Isles Dernieres is a transgressive barrier island arc in southeast Louisiana associated with the Bayou Grand Caillou headland of the Lafourche delta complex, which was abandoned 600 to 800 years ago. During the past two decades Trinity and Whiskey Islands have been eroding at rates of >18 m/y, and East Island has been eroding at a rate of 11.8 m/y. The Isles Dernieres Barrier Island Stabilization Project, implemented in 1998, dredged material from various sites in the bay behind the barriers for dune and marsh restoration of East, Trinity, and Whiskey Islands. The 1998 restoration increased the overall height and width of the islands but marsh habitat has not developed on the restored material behind the barriers. This study characterizes the physical and chemical properties of soil from restored and natural back-barrier salt marsh on Isles Dernieres to determine the restoration timeframe in which restored marsh soils develop to conditions more similar to natural marsh soils. Additionally, the goal is to identify the soil properties in restored marsh that could be modified to enhance back-barrier marsh habitat.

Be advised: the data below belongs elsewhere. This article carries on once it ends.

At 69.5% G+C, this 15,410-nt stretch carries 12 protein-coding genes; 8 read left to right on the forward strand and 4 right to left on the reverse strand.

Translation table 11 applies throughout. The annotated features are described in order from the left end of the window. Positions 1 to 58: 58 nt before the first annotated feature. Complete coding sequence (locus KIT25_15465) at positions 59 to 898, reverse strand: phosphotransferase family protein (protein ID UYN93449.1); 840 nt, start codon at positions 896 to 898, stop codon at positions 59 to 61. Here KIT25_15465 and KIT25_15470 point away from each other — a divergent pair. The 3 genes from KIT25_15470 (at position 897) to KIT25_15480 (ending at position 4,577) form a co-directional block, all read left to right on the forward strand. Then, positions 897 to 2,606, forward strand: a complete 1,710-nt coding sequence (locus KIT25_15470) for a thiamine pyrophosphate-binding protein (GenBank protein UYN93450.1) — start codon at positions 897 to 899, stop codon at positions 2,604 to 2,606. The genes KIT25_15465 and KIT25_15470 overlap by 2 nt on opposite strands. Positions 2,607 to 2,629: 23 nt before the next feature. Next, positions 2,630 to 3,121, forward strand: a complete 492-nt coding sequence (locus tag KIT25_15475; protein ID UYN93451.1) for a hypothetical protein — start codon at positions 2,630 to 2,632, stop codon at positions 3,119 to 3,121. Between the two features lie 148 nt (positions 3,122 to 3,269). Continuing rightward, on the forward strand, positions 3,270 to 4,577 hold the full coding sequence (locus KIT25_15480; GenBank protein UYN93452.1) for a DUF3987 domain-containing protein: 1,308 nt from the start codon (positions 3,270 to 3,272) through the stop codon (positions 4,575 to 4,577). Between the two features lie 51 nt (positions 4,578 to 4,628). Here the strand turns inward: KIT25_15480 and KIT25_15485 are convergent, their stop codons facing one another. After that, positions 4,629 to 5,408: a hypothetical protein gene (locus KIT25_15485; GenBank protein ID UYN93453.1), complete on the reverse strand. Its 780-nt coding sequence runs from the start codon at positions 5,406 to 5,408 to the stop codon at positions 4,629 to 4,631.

Laboratory analyses of 60 cores from four different vegetation density classes in restored marsh and nine cores from natural marshes included bulk density, soil moisture content, grain size, sorting, pH, conductivity, total carbon, and total nitrogen. Vegetation density in restored marshes had no significant effect on soil properties, with the exception of bulk density. Marsh type had a significant effect on all measured soil properties. Variations in the soil properties of restored and natural back-barrier salt marsh are primarily the result of differences in soil texture and elevation.